5 Fig.2. continuum of objectives Strategic Planning Several factors influence strategy formulation of insurance companies. Some of these are external to the organizations (referred to as environmental factors, and some are internal). Environmental factors are customers, competitors, regulatory and political condition. Front line management of insurance companies constantly updates its knowledge on the external environment to formulate strategies. Potential market for insurance is to be identified and compare the same, with the internal efficiencies of the company as to formulate a strategy. For example, a study of the average life expectancy and average size of the family is used to identify the family needs and design new insurance policies to expand the market to children education, housing, health and medical insurance policies. Similarly, competitors strategies may influence the strategies of the company. Changes in the political environment may instigate necessary changes in the business environment and provide an opportunity to the insurance companies. For example, if a political party that favors small scale and cottage industry is likely to form a government, based on the estimated average size and most common types of units, insurance policies may be designed cater to their needs. Changes in the government policies such as labor laws and industrial laws may enforce the manufacturers to make provisions for the deceased employees. Insurance companies can identify the needs of employers and design the policies to help their insurance needs. Another important consideration, in formulating a new strategy or revising an old strategy, is the internal efficiencies of the insurance company. A study of the internal consistencies and resources helps to identify the fitness of the company to avail the opportunity. Internal efficiency includes the quality of workforce, existing insurance products and product lines, number of divisions and branches, agents network etc.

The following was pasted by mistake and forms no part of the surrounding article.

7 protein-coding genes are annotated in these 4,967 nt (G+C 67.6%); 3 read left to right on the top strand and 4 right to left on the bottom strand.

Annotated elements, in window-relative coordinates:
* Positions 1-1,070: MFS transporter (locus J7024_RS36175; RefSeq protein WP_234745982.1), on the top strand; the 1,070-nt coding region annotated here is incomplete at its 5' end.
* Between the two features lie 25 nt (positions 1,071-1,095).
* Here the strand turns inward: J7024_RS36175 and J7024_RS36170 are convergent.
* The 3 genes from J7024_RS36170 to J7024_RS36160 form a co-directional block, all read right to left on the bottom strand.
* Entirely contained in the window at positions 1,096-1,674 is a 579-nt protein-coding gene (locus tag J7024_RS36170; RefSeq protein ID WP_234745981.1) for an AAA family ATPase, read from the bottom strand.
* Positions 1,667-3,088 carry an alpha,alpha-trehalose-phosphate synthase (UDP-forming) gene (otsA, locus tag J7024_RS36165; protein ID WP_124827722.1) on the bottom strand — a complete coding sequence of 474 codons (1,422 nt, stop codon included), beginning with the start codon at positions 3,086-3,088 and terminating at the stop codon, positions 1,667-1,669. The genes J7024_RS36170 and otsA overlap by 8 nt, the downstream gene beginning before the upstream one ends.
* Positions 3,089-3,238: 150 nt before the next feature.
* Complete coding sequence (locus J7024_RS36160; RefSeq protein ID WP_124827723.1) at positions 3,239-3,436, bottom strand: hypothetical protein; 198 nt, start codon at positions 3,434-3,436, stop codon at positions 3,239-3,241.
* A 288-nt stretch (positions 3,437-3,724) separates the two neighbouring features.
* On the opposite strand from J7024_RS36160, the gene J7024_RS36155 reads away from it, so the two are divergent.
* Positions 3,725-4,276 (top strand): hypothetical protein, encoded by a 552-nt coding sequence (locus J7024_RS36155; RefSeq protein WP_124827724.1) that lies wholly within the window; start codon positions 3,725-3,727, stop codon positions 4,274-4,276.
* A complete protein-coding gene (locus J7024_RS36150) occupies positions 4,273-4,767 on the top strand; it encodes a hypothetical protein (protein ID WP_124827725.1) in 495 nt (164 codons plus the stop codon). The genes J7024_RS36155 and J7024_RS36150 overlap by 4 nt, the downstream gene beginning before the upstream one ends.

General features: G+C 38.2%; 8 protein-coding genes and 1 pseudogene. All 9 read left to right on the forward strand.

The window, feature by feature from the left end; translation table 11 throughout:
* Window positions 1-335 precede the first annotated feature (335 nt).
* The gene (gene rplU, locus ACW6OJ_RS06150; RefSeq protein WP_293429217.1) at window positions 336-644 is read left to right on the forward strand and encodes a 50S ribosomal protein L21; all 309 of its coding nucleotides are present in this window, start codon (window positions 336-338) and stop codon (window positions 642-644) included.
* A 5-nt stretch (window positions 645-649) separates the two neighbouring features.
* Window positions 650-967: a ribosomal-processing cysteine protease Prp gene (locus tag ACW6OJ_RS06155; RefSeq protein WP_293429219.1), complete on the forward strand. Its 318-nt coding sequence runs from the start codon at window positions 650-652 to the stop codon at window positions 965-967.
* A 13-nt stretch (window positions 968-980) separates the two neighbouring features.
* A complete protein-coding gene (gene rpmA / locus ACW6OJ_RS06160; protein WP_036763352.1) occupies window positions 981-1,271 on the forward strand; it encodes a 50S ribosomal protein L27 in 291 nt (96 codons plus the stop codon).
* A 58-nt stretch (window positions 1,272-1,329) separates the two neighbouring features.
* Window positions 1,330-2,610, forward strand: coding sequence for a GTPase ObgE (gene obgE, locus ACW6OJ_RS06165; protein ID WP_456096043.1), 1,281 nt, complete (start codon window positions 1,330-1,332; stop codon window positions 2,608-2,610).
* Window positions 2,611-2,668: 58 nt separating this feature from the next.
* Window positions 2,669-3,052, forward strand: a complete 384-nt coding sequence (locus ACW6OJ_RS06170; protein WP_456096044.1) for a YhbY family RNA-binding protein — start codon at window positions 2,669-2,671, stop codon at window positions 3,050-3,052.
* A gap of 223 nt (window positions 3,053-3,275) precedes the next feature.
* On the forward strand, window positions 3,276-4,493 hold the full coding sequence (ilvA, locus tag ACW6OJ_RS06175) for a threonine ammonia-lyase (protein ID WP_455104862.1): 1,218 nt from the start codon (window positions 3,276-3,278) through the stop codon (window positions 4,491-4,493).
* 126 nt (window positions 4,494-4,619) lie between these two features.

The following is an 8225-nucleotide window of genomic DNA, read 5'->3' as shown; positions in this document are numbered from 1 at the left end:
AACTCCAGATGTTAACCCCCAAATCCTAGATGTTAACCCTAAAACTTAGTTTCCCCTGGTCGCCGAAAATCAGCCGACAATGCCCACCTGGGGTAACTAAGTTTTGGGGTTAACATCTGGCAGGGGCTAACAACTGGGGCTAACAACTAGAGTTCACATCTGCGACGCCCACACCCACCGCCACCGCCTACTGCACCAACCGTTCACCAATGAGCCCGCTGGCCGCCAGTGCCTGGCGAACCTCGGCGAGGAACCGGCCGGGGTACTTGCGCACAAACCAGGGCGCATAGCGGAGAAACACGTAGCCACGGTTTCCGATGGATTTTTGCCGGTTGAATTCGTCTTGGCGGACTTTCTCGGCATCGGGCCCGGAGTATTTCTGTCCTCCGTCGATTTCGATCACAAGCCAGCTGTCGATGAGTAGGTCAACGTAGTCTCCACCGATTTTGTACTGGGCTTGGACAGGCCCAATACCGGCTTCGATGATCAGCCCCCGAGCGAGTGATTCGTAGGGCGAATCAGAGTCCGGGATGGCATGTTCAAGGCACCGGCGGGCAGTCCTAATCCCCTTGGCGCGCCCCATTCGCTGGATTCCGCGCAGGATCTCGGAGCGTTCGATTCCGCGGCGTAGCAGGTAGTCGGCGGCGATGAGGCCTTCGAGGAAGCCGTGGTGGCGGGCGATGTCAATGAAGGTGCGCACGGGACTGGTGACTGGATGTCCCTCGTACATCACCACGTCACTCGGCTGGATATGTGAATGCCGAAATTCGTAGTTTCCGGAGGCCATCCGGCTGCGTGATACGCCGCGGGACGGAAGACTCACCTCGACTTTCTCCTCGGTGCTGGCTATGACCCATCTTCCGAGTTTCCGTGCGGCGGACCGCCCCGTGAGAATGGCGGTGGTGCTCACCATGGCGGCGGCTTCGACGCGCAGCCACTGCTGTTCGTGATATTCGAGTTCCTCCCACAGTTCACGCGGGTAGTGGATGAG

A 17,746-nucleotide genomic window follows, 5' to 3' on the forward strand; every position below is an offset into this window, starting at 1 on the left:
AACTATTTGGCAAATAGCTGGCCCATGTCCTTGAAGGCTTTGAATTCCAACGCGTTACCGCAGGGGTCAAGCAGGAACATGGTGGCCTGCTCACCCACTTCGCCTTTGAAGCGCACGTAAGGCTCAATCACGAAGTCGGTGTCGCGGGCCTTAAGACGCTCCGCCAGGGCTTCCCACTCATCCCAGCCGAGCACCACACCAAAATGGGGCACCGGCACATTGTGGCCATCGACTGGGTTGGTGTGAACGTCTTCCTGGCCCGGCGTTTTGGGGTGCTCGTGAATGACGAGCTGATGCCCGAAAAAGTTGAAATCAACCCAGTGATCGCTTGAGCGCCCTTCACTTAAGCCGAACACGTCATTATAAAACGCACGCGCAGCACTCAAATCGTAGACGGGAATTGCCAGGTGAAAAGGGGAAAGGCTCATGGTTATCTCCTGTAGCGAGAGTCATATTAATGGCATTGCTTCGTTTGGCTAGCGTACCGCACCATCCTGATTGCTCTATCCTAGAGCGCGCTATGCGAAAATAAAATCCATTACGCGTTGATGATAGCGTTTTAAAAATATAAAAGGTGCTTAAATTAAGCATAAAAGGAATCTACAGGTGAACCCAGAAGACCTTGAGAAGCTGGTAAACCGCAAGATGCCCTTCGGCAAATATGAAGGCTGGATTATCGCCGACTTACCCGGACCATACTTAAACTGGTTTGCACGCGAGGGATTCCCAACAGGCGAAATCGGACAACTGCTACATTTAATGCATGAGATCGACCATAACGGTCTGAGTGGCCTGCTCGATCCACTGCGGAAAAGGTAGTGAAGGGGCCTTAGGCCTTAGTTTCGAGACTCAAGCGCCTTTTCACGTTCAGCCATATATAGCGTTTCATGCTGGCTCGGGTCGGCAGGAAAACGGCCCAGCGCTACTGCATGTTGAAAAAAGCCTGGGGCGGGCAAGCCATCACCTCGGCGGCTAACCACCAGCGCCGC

6 Once the strategy is formulated, each division and branch is required to prepare necessary strategic plans and programs to implement the strategies. Strategic plans are usually prepared for a period ranging between 3 to 5 years. The head offices usually design insurance policies, divisional and branch offices sell these products and maintain the records of the customers in their respective divisions and branches. Role of each branch and division is specified along with their jurisdiction or charter. A strategic plan for a branch or division may contain the programs to increase their market share in the local area and provision of a new service or policy to the customers. Usually insurance companies divide charters for each division or branch and limit the size of the policy that offered at a division or branch. Insurance companies appoint agents at branch and division levels to find customers for insurance policies. Insurance Company provides necessary training for agents on the contents and operation of various insurance policies. Performance Control Strategy C O N T R O L Programs for Each Unit Resource Allocation Performance Evaluation F E E D B A C K Fig. 4 Control process Strategic plan of each branch specifies the proposed programs with necessary amount of resources needed. Strategic plans at various levels are summarized and compared with the overall strategic plan at the company level. Company staff departments identify the inconsistencies, slack in programs, and require the concerned divisions be required to make necessary changes to their strategic plans. The divisions at their level take similar step on branches. Corporate offices hold meetings with the divisional and branch managers to impart the guidelines and assumptions to be observed in preparation of the strategic plans at all levels. In countries like India, insurance companies operate at four different levels such as corporate, zonal, regional, and divisional and branch levels. Depending on the size of the market, each company determines its operational levels.